The Legislature rolls into town Monday, and some state officials are hoping it gets off to a “clean” start.
Specifically, Gov. Nathan Deal and House Speaker David Ralston want quick action on an adoption bill that hit the skids last year.
The bill was designed to make the state’s adoption process more efficient, in part by reducing wait times. But then a fight erupted between the House and Senate after the upper chamber added “religious liberty” language to the measure.
Deal and Ralston saw that new language, which would have allowed some private adoption agencies to refuse to place children based on religious grounds, as discriminatory. Critics said it could have been applied against same-sex couples, people who were previously divorced and couples with different religions.
Like some of the Legislature’s other recent battles over religious liberty, this one was fairly nasty. Deal even made noises about vetoing an unrelated foster care bill that some senators held dear. The two sides never did reach an agreement, and the adoption bill languished as the 2017 legislative session came to a close.
So now that they’re dusting off the legislative machinery for a new session, they’ve pushed the reset button on the adoption bill.
Deal knows what he wants.
“I do think it will have a high priority within the General Assembly,” Deal said, referring to the adoption bill, “and I certainly support the clean bill. Hopefully, they’ll send it to my desk as early as possible.”
It could be an early sign about how things will go in this year’s session.
Emissaries from the governor’s office have tried to tamp down any talk of religious liberty legislation this year, mostly out of concern about the impact it might have on Georgia’s business-friendly reputation. That’s a familiar argument, but the stakes are higher now that metro Atlanta is trying to romance Amazon. The internet retailer’s plans for a second headquarters, complete with a $5 billion investment and 50,000 jobs, would add a shiny bauble to the governor’s legacy.
Meanwhile, Lt. Gov. Casey Cagle, who directed operations on the Senate side in the feud over the adoption bill, is running for governor. And like most of the other Republicans aiming to sit behind Deal’s desk, he has pledged to sign religious liberty legislation that comes to him.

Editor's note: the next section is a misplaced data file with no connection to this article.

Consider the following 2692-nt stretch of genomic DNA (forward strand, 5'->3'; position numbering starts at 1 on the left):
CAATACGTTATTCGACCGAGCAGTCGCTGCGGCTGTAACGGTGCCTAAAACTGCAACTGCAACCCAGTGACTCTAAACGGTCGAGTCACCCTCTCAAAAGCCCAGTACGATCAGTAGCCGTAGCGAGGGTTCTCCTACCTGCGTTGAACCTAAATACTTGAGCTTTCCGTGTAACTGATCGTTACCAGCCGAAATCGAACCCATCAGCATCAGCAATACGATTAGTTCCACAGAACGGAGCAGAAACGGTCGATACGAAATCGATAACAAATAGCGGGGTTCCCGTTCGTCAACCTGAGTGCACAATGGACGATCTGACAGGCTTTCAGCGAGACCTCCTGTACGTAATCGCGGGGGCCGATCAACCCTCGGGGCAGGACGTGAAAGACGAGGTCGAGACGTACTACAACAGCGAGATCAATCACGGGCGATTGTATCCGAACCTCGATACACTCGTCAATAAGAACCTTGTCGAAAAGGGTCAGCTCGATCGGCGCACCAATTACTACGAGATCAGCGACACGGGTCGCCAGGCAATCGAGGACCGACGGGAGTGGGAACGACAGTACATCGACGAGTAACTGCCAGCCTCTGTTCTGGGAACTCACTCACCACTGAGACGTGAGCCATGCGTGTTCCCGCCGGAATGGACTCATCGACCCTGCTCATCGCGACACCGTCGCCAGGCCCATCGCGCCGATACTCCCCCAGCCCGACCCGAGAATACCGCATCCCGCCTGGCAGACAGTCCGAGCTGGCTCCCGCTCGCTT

That hasn’t stopped Georgia Secretary of State Brian Kemp, another GOP candidate for governor who also took the religious liberty pledge, from calling for a “clean” adoption bill.
We’ll see whether it turns into a clean fight.
Is Mom a card sharp? The prospects for casino legislation this year already appear unlikely.
High rollers — strictly in a state government sense — such as Gov. Nathan Deal, Lt. Gov. Casey Cagle and House Speaker David Ralston have indicated they have no intention of playing.
Newly installed Atlanta Mayor Keisha Lance Bottoms also shows no interest in coming to the table.
Shortly after her inauguration, she said that while she is open to debate whether the state should legalize gambling, she doesn’t want it in Atlanta.
Or maybe she just thinks Mom should get out more.
“I’d prefer that my mother have to drive to casinos,” Bottoms said.
Wait for it: When Bottoms was running for mayor, she got some help with an endorsement from former state Rep. Stacey Evans.
At the time, it was widely accepted that Bottoms would soon do a similar favor for Evans, who is now immersed in a race for the Democratic nomination for governor against former House Minority Leader Stacey Abrams. It’s a prize for Evans whenever a prominent African-American chooses to back her instead of Abrams, who is aiming to become the first black woman to become a U.S. governor.
But Evans will have to wait to see whether Bottoms reciprocates.
At her inauguration, the new mayor chose not to anoint either Evans or Abrams. Instead, pointing out that while the Democratic race features two women, the five candidates in the Republican contest are all men.
“I know we will do very well next year with a woman governor,” Bottoms said.